Want to read a book that might tilt your thinking & theology on the tangle of immigration? Of course you don’t.
That’s why we need books like “Not in God’s Name: Confronting Religious Violence” by Rabbi Jonathan Sacks, referred by this 11/20/2015 AJC editorial: “Ancient texts critical ending religious violence.”
(If you want to cut the chase scene, just read the bottom line.)
“The 21st century will not be a century of secularism. It will be an age of desecularization & religious conflicts.”
“Demographically, religious communities produce lots of babies and swell their ranks, while secular communities do not.”
In the 21st century “we have a maximum of choices and minimum of meaning.”
“The secular substitutes for religion – nationalism, racism and political ideology – have lead to disaster. So many flock to religion, sometimes – especially within Islam – to extremist forms.” (Makes me wonder if we have any religious zealots in our own country?)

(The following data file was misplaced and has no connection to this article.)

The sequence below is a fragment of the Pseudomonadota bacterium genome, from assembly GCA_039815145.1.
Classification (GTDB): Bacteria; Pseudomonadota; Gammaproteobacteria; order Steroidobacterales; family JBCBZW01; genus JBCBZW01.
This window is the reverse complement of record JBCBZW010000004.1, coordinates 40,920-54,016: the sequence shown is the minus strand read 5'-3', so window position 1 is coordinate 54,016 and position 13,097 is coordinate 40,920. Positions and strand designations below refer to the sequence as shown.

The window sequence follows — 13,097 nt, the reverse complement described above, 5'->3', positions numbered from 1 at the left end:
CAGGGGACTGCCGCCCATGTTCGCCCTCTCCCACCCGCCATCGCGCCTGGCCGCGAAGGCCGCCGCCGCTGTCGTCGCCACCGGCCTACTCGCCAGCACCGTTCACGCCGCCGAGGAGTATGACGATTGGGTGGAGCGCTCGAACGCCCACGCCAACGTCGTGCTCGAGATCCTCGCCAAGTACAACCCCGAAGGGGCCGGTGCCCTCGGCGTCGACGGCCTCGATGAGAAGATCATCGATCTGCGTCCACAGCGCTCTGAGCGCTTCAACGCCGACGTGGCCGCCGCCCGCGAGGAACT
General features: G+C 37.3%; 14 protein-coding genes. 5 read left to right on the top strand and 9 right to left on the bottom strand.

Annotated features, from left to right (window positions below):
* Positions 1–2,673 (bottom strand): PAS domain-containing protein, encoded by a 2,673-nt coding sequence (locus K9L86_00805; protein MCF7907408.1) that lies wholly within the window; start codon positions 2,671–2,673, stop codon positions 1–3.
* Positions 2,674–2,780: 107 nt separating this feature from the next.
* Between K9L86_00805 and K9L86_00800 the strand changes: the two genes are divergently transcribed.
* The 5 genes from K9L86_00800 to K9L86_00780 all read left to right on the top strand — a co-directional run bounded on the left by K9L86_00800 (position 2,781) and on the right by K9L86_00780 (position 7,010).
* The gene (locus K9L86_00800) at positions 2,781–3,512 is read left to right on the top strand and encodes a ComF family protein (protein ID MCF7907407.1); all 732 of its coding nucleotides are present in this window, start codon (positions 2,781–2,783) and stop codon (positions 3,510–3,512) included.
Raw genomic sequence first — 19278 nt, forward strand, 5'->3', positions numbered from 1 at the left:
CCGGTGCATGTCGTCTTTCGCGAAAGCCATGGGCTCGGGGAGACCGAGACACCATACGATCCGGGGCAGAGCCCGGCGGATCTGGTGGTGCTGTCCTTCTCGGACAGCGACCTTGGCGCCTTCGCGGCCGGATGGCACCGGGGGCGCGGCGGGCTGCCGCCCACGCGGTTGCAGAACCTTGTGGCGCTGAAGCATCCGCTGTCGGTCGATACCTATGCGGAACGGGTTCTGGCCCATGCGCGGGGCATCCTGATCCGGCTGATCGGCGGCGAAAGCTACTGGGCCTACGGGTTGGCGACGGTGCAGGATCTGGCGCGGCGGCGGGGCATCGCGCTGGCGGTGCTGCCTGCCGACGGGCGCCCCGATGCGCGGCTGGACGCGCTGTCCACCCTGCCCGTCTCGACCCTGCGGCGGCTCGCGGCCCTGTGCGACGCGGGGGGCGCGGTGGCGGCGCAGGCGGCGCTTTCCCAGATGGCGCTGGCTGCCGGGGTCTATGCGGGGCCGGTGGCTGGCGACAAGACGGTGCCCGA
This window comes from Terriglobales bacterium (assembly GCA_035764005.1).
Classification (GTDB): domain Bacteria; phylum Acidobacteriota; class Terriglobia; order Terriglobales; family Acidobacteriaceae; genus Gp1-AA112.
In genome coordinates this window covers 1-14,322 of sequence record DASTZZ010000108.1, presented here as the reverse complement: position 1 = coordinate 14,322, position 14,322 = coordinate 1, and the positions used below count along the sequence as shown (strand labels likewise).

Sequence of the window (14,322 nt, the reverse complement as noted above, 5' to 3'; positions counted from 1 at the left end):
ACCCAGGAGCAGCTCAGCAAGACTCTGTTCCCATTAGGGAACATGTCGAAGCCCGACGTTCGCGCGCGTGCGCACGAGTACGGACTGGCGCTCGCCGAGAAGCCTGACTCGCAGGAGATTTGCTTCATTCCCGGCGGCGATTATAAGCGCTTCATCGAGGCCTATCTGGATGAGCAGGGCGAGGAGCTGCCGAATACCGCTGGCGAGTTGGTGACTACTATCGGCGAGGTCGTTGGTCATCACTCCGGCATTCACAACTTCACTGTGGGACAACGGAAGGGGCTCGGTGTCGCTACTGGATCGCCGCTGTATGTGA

“Religion foster’s groupishness and the downside of groupishness is conflict with people outside the group. Religion can lead to sick moral communities, but in extreme forms it can also lead to what Rabbi Sacks calls pathological dualism, the mentality that divides the world between those who are unimpeachably good and those are irredeemably bad.”
“The pathological duelist can’t reconcile is humiliated place in the world with his own moral superiority. He braces a politicized religion – restoring the caliphate – and seeks to destroy those outside his group by apocalyptic force. This leads to ask what Saxton calls altruistic evil, or acts of terror in which the self-sacrifice involved somehow is thought to confirm the right to be merciless and unfathomably cruel.”
“Secular thought and moral relativism are unlikely to offer any effect a rebuttal. Among religious people, mental shifts be found by reinterpreting the holy text themselves.
There has to be a theology of the Other: a complex biblical understanding of how to seek God’s face in strangers.”